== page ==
Outside of the great and terrible wars, there has perhaps never been a time that the world has leaned so heavily on our nurses, and that they have borne the weight.
Celebrating International Nurses Day and International Midwives Day is one of our favourite moments each year, a time for all staff to come together to toast and thank nurses and midwives everywhere for the invaluable contribution they make to the health of our society.
But physical distancing restrictions in place this year meant we couldn’t host our traditional morning tea gathering and celebration at BRHS.
So we had to make do with a “Zoom” gathering instead.
And although the look and feel was very different this year, the timing has never been more meaningful.
Addressing a gathering of nursing staff via webinar yesterday afternoon, BRHS Chief Nurse & Midwife and Director of Clinical Operations, Bernadette Hammond, noted how pertinent it was that the theme of International Nurses Day this year was “Nursing the World to Health,” and that 2020 – 200 years since the birth of Florence Nightingale – was also being recognised as the Year of the Nurse and Midwife.
“We could never have imagined we’d be in this position, testing and pushing our healthcare workforce to the very brink,” Hammond said, reflecting on the frontline role that nurses and midwives have played in the fight against coronavirus. “And still, all over the world, our nurses and midwives soldier on, often at the expense of their own wellbeing and family priorities.”
“All over the world, nurses and midwives are going above and beyond.”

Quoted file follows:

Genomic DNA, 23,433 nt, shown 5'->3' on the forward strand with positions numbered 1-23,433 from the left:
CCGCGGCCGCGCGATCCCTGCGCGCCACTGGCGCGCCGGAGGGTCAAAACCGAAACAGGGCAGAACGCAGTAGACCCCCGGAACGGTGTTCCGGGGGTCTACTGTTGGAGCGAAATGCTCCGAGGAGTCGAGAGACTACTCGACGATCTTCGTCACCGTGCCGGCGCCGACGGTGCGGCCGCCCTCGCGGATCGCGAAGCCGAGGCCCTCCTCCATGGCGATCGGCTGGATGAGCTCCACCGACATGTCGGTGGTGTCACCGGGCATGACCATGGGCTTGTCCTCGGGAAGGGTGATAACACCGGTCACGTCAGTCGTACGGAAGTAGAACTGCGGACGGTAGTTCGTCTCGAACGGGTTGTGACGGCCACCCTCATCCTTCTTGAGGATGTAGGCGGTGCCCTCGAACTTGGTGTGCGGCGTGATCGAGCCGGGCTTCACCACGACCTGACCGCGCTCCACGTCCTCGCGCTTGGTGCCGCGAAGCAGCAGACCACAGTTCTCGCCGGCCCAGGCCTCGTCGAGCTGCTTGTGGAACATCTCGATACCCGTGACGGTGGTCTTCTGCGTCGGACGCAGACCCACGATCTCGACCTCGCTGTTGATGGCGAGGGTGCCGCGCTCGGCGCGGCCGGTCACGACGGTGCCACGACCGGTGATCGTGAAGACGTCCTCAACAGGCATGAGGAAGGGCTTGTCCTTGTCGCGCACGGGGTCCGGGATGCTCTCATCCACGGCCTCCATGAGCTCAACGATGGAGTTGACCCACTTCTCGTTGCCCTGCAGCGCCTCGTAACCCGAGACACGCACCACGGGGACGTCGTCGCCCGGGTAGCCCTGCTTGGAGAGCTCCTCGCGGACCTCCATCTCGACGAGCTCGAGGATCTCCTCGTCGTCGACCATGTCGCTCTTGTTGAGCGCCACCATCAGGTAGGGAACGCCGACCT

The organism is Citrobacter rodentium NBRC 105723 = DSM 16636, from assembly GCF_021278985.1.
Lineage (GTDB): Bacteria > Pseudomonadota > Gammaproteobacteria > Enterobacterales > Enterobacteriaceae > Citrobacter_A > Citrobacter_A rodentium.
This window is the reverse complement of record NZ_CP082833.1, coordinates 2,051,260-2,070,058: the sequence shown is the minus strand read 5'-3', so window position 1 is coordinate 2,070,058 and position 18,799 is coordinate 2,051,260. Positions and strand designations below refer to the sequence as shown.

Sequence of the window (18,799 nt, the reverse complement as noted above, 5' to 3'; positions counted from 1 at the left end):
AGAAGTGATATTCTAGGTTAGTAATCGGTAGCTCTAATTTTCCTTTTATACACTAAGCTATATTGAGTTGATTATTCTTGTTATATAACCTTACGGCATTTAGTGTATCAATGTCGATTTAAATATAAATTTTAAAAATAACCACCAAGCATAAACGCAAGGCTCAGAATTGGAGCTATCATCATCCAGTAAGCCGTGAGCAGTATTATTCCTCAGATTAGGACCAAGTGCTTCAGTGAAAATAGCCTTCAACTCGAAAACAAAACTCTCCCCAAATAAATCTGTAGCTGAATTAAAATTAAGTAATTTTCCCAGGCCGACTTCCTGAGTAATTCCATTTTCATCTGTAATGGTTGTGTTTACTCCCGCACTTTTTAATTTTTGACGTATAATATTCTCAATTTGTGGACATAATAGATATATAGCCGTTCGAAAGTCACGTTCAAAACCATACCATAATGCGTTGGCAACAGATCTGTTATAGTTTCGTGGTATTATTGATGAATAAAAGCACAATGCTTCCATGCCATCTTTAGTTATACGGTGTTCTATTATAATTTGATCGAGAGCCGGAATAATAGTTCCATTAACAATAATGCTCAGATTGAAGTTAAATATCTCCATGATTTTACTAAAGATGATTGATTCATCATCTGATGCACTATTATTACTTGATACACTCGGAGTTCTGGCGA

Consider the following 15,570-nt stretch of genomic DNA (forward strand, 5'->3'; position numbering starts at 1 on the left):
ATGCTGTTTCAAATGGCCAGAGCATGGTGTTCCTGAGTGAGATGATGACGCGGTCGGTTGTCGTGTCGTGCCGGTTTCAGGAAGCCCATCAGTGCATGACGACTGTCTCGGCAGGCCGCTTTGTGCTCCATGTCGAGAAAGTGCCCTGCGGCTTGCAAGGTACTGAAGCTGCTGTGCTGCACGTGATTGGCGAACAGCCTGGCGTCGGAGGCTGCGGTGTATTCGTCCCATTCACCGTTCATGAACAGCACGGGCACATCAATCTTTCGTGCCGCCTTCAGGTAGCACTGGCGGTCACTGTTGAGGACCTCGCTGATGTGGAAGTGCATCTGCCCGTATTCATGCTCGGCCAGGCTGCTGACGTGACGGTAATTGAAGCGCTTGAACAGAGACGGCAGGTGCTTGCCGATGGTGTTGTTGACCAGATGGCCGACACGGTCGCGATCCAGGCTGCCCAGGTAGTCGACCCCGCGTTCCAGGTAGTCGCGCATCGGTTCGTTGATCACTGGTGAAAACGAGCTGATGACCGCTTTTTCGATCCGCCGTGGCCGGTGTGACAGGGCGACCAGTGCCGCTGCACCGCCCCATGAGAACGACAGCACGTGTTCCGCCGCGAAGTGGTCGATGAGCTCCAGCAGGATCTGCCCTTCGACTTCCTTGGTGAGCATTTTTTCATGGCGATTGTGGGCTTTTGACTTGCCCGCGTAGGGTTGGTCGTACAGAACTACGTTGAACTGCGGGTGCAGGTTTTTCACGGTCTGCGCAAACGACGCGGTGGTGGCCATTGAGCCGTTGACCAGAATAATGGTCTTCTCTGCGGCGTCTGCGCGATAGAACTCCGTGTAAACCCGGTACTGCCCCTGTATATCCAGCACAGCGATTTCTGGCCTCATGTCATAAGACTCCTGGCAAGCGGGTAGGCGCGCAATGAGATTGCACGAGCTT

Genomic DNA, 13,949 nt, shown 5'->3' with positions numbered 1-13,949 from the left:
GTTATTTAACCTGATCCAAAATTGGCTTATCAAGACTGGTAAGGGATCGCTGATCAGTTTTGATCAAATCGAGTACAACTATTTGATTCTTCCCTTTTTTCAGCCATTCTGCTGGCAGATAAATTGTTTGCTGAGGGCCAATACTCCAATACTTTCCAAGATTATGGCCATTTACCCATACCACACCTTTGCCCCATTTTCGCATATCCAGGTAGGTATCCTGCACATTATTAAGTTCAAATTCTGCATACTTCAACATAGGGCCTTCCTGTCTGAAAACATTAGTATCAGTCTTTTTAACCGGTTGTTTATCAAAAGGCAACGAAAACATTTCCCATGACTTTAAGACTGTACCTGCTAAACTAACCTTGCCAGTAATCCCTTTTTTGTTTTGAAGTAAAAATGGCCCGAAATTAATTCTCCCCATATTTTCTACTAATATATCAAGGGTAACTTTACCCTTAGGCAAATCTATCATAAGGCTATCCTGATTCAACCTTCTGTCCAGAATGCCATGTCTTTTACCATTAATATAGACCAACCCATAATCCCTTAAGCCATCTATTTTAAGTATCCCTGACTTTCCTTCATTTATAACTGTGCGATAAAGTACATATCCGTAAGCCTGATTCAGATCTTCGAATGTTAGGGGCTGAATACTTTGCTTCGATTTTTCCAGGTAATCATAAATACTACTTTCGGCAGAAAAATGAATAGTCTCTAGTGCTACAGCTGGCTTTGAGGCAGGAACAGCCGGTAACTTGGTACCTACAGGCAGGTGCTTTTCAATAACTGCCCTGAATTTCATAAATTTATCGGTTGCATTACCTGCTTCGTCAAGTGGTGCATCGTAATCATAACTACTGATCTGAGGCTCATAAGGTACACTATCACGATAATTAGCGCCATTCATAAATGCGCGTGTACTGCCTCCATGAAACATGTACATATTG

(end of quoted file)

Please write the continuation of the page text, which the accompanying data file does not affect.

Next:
In a poignant moment full of emotion, Hammond asked staff to pause in silence, to honour the memories of those nurses, midwives and other healthcare workers that have tragically died in the past few months – many of them as a result of caring for others.
Not often is an online web meeting so poignant and full of emotion.
Hammond said that she had joined CEO Robyn Hayles on a conference call recently with the Incident Management Team at one of the biggest hospitals in New York, where they heard the Incident Controller relate stories about the darkest days of the pandemic there.
“He said when they were at the peak of the crisis, at their lowest point, that it was the nurses who were grabbing a couple of hours sleep on couches in the foyer and anywhere they could, and then just getting up and getting going again,” she said. “He said they were the real heroes of the pandemic, leading in so many ways.”
To nurses and midwives everywhere, thank you.
If you’d like to leave a special message for a nurse or midwife you know, or just for nurses and midwives everywhere, use the form below and we’ll pass them along to staff at BRHS.